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The LG G6 feels like a long phone, but it’s actually not that tall. The magic is in the display: its unusual 18:9 aspect ratio, its very narrow edges, and its rounded corners in place of the sharp 90-degree ones you usually see.
Photos, videos, and even text look excellent here, especially when you can expand the content from a more traditional 16:9 aspect ratio to take advantage of the entire display, using the Settings > Display > App scaling options.
The other big draw to the G6 is that you can use it even when it’s wet, because it’s been tested to have IP68 water and dust resistance. “So what?” you say. So I don’t have to stand around in the bathroom waiting to get into the shower if I want to watch the entirety of a video. I can just bring it in with me. Imagine that. It’s awesome. And it’s something that I think people will increasingly expect in the future when they buy phones.
On this phone sometimes water can affect sound quality and even touch responsiveness. But it’s still usually good for a few taps when surrounded by liquid.
The trouble is, the Samsung Galaxy S8 also features water resistance and an 18:9 display, so it’s not like the G6 will get all the attention for its distinctiveness this year. And Apple’s iPhone 7 and 7 Plus from last fall can handle water, too. Plus, Apple will announce its major 10th anniversary iPhone in just a few months.
But what we have here is a solid
phablet smartphone, one that’s more comfortable to use than the V20 from a few months ago. The V20, with its narrow secondary display at the top, has a 5.7-inch QHD display just like the G6, but the G6 is easier to hold, and lighter to boot. That said, you can’t remove and replace the battery inside the G6 the way that you can on the V20, and that is unfortunate.
The fingerprint scanner on the back is fast-acting. There is a headphone jack, thankfully, unlike the iPhone 7. Performance is sufficiently snappy, owing to the Snapdragon 821 chip and 4GB of RAM. The phone charges up quickly over USB-C, and you can charge wirelessly if you want, even when the phone is freaking soaking wet.
The 3,300 mAh battery lasts for hours and hours. Verizon claims it carries around 32 hours of “use time,” while reviewers have generally found the battery lasts five to eight hours in real life. Eight hours seems about right to me.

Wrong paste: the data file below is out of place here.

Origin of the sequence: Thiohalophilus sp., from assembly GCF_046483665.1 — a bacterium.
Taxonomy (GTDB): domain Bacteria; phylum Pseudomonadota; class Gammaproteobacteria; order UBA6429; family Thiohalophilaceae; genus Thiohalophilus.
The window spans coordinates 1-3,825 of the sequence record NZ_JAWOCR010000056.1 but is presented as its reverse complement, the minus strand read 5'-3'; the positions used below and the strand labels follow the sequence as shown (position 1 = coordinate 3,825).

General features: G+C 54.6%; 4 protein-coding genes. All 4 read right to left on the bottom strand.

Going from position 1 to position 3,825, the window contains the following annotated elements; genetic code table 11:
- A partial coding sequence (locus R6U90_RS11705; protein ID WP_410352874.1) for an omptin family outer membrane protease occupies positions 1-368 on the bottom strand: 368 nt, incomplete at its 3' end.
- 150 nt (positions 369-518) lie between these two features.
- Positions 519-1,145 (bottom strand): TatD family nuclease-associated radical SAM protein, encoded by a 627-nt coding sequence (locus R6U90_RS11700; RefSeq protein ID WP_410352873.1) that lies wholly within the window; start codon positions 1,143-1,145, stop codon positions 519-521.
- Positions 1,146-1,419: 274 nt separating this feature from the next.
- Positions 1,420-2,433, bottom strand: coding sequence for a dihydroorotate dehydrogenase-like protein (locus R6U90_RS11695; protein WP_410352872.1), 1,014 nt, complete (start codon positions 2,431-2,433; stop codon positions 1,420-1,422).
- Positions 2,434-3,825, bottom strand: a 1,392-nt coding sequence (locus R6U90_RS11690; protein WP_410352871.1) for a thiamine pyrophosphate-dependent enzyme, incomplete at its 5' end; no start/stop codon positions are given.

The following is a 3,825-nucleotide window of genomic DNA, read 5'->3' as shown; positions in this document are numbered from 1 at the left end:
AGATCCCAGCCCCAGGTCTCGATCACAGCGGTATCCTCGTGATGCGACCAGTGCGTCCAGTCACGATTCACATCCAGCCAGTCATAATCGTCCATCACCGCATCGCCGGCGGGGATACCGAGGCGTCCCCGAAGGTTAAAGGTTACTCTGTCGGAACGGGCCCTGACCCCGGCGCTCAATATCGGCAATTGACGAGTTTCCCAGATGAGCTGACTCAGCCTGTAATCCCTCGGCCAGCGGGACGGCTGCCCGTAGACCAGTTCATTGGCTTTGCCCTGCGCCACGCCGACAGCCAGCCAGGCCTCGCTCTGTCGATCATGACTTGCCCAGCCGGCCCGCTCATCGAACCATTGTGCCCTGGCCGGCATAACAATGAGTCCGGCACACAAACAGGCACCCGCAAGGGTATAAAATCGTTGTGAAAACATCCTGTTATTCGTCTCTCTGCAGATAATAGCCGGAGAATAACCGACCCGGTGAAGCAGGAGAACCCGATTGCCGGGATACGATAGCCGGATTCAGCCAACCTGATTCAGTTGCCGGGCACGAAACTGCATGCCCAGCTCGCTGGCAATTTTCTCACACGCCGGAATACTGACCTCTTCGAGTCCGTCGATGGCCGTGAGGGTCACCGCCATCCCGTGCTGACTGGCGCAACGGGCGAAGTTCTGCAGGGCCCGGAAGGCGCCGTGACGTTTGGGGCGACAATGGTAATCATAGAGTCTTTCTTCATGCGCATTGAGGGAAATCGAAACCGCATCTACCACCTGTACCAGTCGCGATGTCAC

The phone comes with the Google Assistant, but that’s less of a distinguishing advantage now that Google is bringing the Assistant to more and more devices.
Even with its dual cameras on the back, the photographic capabilities of the G6 aren’t quite up to snuff in comparison with the Samsung Galaxy S8, from what I’ve found. Photos are slightly duller and blurrier at close range with the portrait camera, particularly when you’re looking at photos on device, and you can pick up on a bit more noise in photos. The G6’s wide-screen camera provides a surprising novelty effect, but at the expense of image quality.
Like the S8 and Huawei’s Mate 9, the G6 has a proprietary skin on top of stock Android that I could do without. What I miss the most is Google’s Night Light setting that lowers the color temperature at night, which can help you fall asleep. The S8 does have a “blue light filter,” although it won’t let you tinker with the settings the way you can on the Pixel. If you are an LG head, you might not mind things like this, and you want to stay with what you know. I’m not one of those people.
On the back you find a metal cover with Gorilla Glass — a smooth surface to glide your finger over, but it’s not ohmygoshamazing like the Jet Black iPhone 7 Plus. If I’m being honest, the slightly reflective “platinum” back reminds me of the silver paint color that was popular on cars in the U.S. during the late ’90s.
Ultimately, the G6 is respectable and a move forward from the G5, but it has been outclassed by the S8. Plus, the Pixel from last fall still feels more cohesive overall. And the 2017 flagship phones from Google and Apple are still to come.
The G6 wouldn’t be the worst phone to get, but it might not be the best, either. And if you’re considering a phone that costs $650 or more, why pay so much for anything less?
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